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The Art of Monarchy

A collaboration with BBC Radio 4 to mark Her Majesty The Queen’s Diamond Jubilee

Sir Robert Vyner (1631-88)

The Ampulla 1661

RCIN 31732

Jewel House, Jewel House

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The Spoon is first recorded among St Edward’s Regalia in 1349, in an inventory taken at Westminster Abbey. It is already listed at that date as of ‘antique forme’. It is the only piece of the regalia to survive the melt of the Commonwealth in 1649. Although its original purpose is unclear, it was certainly designed for ceremonial use, and its presence in St Edward’s Regalia indicates that it was connected with coronations from an early date.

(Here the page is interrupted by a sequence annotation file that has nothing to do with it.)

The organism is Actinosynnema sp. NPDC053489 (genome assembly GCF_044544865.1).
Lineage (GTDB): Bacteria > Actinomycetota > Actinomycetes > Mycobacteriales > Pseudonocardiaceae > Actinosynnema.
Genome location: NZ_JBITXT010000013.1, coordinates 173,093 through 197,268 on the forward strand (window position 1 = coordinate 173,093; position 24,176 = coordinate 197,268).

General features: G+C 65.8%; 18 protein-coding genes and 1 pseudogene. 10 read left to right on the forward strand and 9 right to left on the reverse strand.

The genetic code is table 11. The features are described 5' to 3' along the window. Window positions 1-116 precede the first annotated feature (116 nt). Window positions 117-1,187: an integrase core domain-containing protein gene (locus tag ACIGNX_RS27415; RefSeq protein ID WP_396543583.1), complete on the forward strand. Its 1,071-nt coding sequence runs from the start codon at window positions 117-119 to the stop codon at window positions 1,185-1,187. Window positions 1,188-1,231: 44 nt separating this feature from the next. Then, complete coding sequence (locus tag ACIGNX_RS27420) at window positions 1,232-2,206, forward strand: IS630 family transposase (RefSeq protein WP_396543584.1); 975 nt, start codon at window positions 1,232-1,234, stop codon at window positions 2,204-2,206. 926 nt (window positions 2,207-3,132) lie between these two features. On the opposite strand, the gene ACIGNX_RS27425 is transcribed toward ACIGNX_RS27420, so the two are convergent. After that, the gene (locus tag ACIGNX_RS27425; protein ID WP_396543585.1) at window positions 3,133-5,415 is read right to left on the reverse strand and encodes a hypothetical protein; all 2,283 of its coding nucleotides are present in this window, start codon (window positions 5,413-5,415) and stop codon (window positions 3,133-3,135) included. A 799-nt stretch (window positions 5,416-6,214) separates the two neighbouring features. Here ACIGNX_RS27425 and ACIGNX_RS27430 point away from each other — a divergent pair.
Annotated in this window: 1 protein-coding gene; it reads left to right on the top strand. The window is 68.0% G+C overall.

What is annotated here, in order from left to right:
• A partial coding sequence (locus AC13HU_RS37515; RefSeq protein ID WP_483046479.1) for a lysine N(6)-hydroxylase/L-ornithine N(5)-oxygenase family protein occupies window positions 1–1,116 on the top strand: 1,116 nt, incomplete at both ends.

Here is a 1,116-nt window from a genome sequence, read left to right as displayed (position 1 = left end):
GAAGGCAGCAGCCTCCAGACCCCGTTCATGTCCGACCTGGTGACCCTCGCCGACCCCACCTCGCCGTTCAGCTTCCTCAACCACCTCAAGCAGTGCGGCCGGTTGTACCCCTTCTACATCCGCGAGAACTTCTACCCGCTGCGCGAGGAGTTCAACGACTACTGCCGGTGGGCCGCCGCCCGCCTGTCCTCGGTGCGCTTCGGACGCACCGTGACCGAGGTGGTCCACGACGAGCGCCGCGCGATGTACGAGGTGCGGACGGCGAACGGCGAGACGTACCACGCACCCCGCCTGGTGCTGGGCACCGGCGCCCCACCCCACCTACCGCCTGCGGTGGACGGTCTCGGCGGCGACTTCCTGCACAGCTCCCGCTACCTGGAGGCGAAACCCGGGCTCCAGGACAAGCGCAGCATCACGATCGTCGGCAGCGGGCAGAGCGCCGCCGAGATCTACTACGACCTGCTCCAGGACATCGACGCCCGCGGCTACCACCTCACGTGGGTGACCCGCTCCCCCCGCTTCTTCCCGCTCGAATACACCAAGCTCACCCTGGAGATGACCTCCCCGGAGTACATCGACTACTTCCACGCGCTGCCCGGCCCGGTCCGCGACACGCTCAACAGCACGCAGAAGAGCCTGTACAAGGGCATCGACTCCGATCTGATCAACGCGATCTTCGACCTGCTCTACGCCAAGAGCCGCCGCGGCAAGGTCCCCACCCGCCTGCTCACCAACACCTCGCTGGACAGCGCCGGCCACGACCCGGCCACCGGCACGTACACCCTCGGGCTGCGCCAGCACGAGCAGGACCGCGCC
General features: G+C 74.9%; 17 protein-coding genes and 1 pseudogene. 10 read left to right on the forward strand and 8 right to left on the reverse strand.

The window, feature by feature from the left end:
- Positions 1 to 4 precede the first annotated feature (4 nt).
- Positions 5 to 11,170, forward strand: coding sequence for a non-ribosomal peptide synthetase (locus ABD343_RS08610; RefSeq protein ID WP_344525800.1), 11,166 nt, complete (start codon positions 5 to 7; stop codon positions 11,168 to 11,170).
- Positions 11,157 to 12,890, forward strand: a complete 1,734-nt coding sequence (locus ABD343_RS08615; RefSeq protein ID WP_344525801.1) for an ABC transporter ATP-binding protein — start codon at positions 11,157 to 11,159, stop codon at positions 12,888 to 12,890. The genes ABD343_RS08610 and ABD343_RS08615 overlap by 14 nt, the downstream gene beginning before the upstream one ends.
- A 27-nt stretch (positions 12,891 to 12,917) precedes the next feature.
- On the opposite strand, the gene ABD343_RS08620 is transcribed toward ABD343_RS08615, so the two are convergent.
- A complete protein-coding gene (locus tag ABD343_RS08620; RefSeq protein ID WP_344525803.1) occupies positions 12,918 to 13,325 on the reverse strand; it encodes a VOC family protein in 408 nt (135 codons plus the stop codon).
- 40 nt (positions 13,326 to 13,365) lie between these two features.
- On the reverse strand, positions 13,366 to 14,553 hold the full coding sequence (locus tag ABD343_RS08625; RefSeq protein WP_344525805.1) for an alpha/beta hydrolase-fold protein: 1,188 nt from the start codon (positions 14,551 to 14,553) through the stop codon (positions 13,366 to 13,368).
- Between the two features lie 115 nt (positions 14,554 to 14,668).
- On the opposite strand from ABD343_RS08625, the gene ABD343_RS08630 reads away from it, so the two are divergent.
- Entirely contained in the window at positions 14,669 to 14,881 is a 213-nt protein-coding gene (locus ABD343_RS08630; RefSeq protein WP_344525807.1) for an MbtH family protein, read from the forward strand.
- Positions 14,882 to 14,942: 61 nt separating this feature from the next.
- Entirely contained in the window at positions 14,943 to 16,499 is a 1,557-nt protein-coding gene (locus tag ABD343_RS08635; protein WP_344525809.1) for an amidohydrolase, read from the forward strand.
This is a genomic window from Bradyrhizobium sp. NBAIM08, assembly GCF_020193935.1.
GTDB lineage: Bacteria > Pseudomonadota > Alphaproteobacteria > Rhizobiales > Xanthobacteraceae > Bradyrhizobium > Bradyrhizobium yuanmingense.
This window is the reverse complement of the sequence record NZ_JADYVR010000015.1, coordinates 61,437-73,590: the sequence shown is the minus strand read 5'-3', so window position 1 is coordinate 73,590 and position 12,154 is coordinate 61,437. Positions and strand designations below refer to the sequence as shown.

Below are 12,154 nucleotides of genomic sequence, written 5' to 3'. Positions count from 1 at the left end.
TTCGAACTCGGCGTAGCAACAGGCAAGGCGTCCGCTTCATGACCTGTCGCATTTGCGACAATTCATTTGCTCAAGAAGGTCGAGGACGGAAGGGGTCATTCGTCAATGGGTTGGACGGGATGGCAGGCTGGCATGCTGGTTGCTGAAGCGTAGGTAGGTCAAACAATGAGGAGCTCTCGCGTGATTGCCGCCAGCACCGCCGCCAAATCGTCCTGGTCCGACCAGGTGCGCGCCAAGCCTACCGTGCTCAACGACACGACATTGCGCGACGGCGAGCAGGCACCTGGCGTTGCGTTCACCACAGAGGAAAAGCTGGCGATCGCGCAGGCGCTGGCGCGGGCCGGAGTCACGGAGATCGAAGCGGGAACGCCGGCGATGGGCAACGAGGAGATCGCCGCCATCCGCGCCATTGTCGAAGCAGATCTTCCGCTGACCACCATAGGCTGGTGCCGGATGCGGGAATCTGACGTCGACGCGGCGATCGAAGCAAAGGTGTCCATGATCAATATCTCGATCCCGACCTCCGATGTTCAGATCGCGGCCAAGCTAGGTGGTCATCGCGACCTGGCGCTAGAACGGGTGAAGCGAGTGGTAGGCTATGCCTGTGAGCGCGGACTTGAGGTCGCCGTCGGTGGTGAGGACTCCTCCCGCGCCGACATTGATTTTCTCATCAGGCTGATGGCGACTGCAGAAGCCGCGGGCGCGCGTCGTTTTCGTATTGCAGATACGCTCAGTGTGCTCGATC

The anointing is the central religious act of the ceremony of the Coronation – the monarch is anointed, blessed and consecrated by the Archbishop. The ceremony of Coronation also confirms the monarch as the Head of the Church of England.

The Ampulla is the vessel used to hold the consecrated chrism or holy oil with which a Sovereign is anointed during the coronation ceremony. This example, in the form of an eagle, was created in 1661 for the coronation of Charles II (the previous regalia having been destroyed during the Commonwealth period).  The oil may be poured into the Coronation Spoon through the beak.